[With the Indians’ recent struggles, let’s look at a few positives from the past.]
Here are some of the important, interesting, or just plain strange events that occurred this week in Tribe history.
September 14, 1955
Facing the Washington Senators, Herb Score continued his stellar rookie campaign. Although Score pitched a solid 6 1/3 innings, he picked up a no-decision in the Indians’ victory. However, he struck out nine Senators to break the major league record for strikeouts in a season by a rookie pitcher, surpassing the Phillies’ Grover Cleveland Alexander’s 227 strikeouts back in 1911.
Score ended the 1955 season with 245 strikeouts, leading both the American and National Leagues. He finished with a record of 16-10 and an ERA of 2.85. These numbers netted him The Sporting News American League Rookie of the Year Award. His record lasted until 1984 when the young Mets hurler Dwight Gooden struck out 276 hitters to break the record. Although he no longer has the MLB record, Score’s 245 strikeouts still stand as the American League mark for rookie pitchers.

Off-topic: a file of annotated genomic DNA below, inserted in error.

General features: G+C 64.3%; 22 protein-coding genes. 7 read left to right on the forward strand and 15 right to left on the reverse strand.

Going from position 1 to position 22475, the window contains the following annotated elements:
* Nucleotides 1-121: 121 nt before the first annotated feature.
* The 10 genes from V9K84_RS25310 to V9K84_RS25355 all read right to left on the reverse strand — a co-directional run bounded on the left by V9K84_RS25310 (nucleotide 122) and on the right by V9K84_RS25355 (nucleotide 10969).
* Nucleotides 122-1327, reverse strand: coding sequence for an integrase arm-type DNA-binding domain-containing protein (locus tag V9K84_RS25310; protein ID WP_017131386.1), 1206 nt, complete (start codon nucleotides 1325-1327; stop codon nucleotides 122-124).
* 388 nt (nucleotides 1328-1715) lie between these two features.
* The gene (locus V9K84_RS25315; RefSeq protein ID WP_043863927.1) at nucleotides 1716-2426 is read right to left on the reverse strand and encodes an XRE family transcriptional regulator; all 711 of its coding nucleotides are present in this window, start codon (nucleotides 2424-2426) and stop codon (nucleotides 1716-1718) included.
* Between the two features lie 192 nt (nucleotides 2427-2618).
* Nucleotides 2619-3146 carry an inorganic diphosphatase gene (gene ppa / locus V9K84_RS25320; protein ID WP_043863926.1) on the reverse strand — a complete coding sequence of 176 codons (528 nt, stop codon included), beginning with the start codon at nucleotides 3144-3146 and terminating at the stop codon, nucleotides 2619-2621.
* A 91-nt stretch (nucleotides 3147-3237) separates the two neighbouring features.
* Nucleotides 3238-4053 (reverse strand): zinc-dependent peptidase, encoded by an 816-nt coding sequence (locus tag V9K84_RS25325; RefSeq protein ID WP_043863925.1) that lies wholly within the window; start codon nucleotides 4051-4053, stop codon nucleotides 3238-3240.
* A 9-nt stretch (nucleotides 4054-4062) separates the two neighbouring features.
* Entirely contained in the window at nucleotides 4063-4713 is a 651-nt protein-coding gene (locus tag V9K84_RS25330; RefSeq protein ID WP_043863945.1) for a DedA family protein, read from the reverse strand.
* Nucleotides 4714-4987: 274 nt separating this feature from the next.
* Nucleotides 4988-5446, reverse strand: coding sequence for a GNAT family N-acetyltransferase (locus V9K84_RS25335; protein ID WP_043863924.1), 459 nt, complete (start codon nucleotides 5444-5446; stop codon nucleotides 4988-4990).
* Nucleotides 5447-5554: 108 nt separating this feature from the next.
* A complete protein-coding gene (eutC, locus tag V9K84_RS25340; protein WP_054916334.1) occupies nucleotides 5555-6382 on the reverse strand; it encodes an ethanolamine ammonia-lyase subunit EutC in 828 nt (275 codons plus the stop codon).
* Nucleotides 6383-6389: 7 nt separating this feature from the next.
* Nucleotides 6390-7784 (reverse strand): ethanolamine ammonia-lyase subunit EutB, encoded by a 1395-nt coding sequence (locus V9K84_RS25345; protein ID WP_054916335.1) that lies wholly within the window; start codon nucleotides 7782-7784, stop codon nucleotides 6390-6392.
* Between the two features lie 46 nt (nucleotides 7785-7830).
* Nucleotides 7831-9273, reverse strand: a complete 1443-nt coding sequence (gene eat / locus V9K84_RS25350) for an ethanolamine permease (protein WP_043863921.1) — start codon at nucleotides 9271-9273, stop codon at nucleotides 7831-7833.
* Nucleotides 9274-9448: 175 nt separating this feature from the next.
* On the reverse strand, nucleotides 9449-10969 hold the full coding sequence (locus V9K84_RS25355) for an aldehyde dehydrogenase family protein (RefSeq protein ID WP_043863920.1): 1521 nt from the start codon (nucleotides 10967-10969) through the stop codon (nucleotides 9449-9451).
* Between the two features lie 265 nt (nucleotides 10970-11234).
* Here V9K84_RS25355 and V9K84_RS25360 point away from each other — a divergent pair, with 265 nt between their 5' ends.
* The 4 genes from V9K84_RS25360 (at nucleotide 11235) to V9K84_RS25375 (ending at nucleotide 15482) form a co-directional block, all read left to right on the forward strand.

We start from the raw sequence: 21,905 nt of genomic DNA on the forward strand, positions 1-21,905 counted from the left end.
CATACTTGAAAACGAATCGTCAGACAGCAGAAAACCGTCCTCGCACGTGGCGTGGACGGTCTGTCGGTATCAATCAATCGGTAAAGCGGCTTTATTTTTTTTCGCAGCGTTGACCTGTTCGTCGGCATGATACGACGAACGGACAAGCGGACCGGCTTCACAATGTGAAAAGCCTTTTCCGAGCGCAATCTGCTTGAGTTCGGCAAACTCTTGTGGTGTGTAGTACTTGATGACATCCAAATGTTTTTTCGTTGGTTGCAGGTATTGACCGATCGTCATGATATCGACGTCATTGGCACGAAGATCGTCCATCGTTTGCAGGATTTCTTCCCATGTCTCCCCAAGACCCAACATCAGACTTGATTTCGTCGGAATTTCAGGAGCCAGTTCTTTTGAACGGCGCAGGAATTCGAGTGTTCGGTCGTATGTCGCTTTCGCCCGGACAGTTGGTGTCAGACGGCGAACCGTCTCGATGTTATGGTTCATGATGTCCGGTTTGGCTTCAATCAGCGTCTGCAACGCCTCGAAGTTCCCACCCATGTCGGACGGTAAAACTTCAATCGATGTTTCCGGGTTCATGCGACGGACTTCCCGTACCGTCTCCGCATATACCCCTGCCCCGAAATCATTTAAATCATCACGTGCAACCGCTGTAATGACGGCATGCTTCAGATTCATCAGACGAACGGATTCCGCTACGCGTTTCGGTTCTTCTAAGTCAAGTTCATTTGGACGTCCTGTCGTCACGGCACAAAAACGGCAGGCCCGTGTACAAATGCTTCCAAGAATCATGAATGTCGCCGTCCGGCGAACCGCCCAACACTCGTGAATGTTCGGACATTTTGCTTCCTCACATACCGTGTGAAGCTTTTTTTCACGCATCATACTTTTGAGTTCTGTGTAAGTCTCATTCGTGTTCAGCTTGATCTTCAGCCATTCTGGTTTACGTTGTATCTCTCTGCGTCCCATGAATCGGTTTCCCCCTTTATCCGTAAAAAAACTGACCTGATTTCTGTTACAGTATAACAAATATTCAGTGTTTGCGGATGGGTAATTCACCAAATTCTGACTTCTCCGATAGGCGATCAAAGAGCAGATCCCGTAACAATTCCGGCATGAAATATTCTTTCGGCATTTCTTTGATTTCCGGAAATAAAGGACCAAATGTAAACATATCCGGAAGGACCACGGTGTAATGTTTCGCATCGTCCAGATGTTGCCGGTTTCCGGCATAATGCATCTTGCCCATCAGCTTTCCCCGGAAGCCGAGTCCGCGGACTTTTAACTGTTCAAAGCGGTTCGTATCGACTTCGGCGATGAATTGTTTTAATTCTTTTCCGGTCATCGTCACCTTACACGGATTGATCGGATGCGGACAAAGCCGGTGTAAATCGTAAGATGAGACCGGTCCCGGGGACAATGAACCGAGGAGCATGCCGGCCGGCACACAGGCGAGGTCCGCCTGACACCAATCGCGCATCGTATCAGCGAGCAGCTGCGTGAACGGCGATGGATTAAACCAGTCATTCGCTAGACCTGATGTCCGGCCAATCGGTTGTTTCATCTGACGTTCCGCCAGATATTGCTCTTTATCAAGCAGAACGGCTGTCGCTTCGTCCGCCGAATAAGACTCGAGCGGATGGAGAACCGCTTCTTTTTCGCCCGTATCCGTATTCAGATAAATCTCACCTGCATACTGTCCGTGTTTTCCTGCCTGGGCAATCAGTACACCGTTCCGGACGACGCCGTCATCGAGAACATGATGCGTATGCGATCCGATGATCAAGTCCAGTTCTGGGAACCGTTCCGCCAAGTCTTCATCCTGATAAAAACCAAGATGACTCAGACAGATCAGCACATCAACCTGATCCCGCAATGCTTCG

September 16, 1987
After coming one home run and one steal short the season before, Joe Carter became the first member of the 30/30 club for the Tribe. Facing Seattle Mariner starter Mike Campbell, Carter singled a pitch to left. With outfielder Mel Hall in the batter’s box, Carter raced to second to pick up his 30th steal of the season.
He picked up his 30th (and 31st) home run 11 days earlier during the Tribe’s 15-2 trouncing of the Boston Red Sox. Carter ended the season with 32 home runs and 31 steals.
Since Carter reached the 30/30 club in 1987, two more members of the Indians have gained membership. Grady Sizemore (33 home runs and 38 steals) managed to do so in 2008, while Jose Ramirez (39 home runs and 34 steals) accomplished the feat in 2018.
September 18, 1908
Wooster native Bob “Dusty” Rhoads tossed the first no-hitter in Cleveland Naps (later Indians) history, defeating the Boston Red Sox, 2-1. Rhoads was not overpowering in this outing, only striking out two while adding two walks. A wild pitch let in the only run (unearned) for the Red Sox and he hit a batter with a pitch. However, he did just enough all game to prevent the Red Sox from getting that elusive hit. Rhoads ended the season with a mark of 18-12 and an ERA of 1.77.
Interestingly enough, Naps starter Addie Joss threw a perfect game just two weeks later.